We finally left the room and walked a short distance to the monument, which stands in a small park-like plot, with what is called the "Gauss berg" just back of it. It is covered with trees and is a hill with a flat top with a walk around it. The statue faces another park just across the street. It's very fine indeed, but I like the Berlin one better. You know just how it looked, but I hadn't known that the long garment, coat I suppose it would be called, is lined with fur and the cuffs are fur.
It meant a great deal to us to see these things, more than I can well say, and the next day we saw them again before leaving, also another house, good in its day, where Gauss' father had lived a while before his birth.
We also saw the parks in Brunswick and many beautiful old buildings, public ones, as well as many quaint old houses. It looks like a very prosperous city, has 136,000 inhabitants; indeed all the German cities look prosperous, as if people were doing well.
We were very tired when we reached Hanover on the evening of the 24th, after a run of an hour, and as it was very hot and your Aunt Mary not feeling well, we spent but a day there, coming here in the hope of more open spaces. But even here we are closely surrounded by houses, but are luckily in a very good hotel, the best, while in Hanover we were again unlucky in our selection. We have spent the morning going around looking at the old buildings and at the old church, begun in the 12th century. This place is picturesque in spots, not everywhere, as in Rothenburg, has 47,000 inhabitants and looks like a busy place.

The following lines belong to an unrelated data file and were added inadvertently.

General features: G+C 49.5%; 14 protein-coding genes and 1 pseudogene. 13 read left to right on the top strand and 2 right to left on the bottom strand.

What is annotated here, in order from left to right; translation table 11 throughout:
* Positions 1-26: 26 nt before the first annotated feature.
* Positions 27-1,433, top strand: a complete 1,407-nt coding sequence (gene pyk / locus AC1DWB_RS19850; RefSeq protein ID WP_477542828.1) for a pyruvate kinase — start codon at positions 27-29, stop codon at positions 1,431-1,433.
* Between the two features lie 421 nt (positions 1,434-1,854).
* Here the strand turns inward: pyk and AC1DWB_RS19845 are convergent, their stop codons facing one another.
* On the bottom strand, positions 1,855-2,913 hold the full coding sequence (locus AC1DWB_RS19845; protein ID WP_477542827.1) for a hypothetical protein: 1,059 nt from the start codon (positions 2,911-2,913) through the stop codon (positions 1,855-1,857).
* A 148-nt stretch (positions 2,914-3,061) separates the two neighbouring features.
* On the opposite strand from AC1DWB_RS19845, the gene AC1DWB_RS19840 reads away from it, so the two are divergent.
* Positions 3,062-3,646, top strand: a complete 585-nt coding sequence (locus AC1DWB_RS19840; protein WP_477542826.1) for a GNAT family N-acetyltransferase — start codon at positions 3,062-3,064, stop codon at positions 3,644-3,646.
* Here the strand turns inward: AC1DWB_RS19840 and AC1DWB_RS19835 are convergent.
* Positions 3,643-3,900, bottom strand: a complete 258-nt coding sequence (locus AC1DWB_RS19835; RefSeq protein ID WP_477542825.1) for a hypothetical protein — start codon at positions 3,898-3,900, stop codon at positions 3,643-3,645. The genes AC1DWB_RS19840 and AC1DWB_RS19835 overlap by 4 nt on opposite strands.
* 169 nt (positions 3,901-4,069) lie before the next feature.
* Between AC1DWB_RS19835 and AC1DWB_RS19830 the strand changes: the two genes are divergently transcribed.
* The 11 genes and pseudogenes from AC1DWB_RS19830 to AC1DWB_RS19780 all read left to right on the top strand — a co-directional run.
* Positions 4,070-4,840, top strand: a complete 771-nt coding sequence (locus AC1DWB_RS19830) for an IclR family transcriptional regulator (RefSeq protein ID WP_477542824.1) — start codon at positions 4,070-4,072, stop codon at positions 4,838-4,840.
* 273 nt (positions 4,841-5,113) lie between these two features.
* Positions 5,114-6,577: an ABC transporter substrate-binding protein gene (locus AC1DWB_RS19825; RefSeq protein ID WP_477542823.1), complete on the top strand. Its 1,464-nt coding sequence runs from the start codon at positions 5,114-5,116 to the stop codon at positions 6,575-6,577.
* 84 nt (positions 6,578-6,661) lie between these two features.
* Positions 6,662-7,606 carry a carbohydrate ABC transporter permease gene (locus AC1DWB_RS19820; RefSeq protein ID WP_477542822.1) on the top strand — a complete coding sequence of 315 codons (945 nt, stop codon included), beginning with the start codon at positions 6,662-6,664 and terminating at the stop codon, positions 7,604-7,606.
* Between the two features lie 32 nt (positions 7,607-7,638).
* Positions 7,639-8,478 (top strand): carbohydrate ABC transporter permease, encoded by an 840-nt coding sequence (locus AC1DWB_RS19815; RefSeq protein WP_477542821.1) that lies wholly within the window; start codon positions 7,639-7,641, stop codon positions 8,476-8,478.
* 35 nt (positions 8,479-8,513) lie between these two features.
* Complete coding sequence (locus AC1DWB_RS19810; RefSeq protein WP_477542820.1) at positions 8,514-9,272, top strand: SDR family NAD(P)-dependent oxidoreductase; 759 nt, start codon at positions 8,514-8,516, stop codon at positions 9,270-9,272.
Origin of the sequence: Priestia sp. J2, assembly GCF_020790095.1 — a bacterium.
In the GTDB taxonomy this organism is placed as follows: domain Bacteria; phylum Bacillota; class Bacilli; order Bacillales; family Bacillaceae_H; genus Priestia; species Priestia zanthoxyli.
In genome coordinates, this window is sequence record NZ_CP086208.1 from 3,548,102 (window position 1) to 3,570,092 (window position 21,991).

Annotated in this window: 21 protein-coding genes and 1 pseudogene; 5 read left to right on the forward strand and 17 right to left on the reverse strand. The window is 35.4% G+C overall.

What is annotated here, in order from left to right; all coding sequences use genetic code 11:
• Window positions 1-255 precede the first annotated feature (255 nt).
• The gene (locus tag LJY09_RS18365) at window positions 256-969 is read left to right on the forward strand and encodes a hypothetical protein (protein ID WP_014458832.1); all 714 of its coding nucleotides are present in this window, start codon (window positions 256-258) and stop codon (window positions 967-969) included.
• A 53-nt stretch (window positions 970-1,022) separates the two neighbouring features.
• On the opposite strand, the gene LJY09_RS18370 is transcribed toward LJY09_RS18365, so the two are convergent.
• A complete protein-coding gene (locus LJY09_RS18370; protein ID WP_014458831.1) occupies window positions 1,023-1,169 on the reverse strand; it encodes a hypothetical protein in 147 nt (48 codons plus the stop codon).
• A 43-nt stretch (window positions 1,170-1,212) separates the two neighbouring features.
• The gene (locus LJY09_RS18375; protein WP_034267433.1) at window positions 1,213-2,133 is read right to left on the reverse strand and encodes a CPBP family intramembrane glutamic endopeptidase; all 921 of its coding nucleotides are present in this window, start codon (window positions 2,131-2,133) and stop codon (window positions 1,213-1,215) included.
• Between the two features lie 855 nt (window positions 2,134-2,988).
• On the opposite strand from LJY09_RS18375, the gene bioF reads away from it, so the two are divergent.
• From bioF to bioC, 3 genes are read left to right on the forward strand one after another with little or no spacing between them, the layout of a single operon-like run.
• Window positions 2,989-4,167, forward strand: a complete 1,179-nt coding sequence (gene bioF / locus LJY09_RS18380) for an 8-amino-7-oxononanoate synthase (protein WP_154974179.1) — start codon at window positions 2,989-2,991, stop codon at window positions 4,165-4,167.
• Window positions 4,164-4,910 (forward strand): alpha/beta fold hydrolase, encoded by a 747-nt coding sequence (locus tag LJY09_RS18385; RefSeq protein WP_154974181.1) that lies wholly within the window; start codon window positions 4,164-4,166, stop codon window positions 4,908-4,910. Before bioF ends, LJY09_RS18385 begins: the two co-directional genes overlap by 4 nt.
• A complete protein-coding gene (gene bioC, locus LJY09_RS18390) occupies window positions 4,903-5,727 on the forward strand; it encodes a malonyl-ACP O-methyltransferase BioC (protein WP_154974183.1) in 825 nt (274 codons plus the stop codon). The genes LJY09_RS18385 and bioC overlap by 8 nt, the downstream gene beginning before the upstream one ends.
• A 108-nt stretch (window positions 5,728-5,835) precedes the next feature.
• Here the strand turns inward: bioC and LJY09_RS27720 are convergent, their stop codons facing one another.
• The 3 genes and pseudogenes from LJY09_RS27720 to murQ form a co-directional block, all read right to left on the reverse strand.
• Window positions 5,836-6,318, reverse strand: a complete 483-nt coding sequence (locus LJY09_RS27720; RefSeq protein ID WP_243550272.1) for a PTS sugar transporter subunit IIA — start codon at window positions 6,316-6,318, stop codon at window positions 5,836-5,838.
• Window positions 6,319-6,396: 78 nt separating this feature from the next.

We went to see our cousins Paula and Herminia (?) Hartmann in Hanover, the other one was in England, and found them in a very pleasant house and like them very much indeed. They were kind and cordial, served coffee, coffee-cake, cakes, etc. and would have been glad to have us stay with them.
It's dreadfully hot here, as it has been for a number of days, so we're going to be rather quiet till Friday and then move on the Goettingen, and hope to be pretty well rested by the 31st. Your Aunt Mary says Helen had better prepare a few appreciative sentences, to use them in case she needs them.
How I wish I could see you all, or even hear from you, but must possess my soul in patience! Write to me often; give lots of love to the others and keep lots for yourself,
Source:Location of handwritten original unknown. Typed transcription from the Black Book, notes of Anne Durfee Gauss and Minna Gauss Reeves. Transcribed to softcopy by Susan D. Chambless, March 11, 2000.